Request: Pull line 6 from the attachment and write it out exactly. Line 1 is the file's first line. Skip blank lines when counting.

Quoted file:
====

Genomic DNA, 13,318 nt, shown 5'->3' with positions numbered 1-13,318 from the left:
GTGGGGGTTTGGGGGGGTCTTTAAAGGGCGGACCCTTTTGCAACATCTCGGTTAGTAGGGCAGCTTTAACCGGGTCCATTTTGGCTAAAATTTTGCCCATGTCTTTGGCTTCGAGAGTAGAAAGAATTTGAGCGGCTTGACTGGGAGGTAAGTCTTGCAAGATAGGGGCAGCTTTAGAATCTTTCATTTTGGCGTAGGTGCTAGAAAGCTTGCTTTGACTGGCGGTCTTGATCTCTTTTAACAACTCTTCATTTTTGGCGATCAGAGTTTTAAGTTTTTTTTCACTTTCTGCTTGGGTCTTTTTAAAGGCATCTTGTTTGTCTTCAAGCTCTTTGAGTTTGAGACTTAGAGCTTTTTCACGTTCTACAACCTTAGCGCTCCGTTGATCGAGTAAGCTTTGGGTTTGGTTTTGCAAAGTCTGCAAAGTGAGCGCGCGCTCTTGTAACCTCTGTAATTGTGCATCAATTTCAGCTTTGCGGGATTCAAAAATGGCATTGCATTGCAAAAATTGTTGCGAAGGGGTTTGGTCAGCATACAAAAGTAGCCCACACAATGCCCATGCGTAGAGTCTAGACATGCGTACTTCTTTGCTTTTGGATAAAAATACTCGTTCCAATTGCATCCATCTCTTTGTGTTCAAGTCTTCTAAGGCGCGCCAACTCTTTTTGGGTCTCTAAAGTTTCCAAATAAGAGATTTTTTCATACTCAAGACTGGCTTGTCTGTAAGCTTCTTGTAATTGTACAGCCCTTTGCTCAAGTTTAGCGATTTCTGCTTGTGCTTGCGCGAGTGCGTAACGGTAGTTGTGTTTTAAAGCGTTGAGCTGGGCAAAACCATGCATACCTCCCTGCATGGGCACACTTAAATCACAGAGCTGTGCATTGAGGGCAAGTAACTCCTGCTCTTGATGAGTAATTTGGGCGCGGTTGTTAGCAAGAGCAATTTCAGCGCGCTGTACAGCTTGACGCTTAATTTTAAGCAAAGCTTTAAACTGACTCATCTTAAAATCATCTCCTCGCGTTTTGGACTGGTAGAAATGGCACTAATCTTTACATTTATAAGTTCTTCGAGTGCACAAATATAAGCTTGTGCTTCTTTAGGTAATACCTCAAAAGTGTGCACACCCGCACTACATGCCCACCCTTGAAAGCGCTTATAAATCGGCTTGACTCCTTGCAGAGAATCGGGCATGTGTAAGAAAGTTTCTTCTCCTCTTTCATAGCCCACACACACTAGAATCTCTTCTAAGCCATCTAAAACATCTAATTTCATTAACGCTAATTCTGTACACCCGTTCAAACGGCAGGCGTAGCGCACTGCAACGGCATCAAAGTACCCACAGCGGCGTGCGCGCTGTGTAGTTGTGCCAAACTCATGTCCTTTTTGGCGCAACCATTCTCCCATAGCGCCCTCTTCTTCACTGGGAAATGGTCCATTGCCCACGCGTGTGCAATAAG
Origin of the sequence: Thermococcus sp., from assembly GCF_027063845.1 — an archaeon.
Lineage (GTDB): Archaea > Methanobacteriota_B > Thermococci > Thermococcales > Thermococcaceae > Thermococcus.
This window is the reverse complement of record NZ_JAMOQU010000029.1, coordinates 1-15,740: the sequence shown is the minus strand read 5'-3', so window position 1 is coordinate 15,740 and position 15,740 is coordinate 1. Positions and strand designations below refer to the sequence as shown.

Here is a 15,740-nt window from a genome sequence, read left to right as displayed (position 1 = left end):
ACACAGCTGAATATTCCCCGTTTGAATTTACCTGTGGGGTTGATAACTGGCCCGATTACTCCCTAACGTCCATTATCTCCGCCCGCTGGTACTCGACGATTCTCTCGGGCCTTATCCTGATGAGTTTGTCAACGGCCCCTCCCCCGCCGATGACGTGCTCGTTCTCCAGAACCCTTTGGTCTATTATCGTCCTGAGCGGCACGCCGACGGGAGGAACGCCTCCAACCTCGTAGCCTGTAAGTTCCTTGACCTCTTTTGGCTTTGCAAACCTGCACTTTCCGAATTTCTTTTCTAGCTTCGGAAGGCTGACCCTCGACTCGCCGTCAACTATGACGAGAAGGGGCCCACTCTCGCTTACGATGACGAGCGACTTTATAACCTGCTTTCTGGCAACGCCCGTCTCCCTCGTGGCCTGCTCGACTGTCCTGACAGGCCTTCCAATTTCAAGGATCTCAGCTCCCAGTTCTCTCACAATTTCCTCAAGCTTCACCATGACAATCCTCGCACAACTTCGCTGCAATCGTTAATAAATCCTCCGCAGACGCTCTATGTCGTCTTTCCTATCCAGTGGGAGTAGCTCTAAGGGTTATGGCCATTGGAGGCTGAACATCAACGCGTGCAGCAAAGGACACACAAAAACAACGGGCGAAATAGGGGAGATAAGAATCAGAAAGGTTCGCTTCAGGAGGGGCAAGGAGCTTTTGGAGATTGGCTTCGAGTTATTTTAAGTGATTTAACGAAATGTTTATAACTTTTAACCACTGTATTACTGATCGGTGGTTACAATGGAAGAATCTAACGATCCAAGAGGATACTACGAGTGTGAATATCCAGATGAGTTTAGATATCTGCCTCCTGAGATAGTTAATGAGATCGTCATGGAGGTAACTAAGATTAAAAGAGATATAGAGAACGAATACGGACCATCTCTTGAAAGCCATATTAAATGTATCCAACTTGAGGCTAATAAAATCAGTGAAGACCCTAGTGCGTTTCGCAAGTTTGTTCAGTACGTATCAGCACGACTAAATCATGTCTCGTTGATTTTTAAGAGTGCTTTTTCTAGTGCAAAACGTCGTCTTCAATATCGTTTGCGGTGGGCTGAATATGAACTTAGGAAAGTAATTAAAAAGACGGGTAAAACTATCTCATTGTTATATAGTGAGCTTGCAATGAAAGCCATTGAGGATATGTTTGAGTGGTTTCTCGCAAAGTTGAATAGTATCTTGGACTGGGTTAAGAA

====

Here is a 15,740-nt window from a genome sequence, read left to right as displayed (position 1 = left end):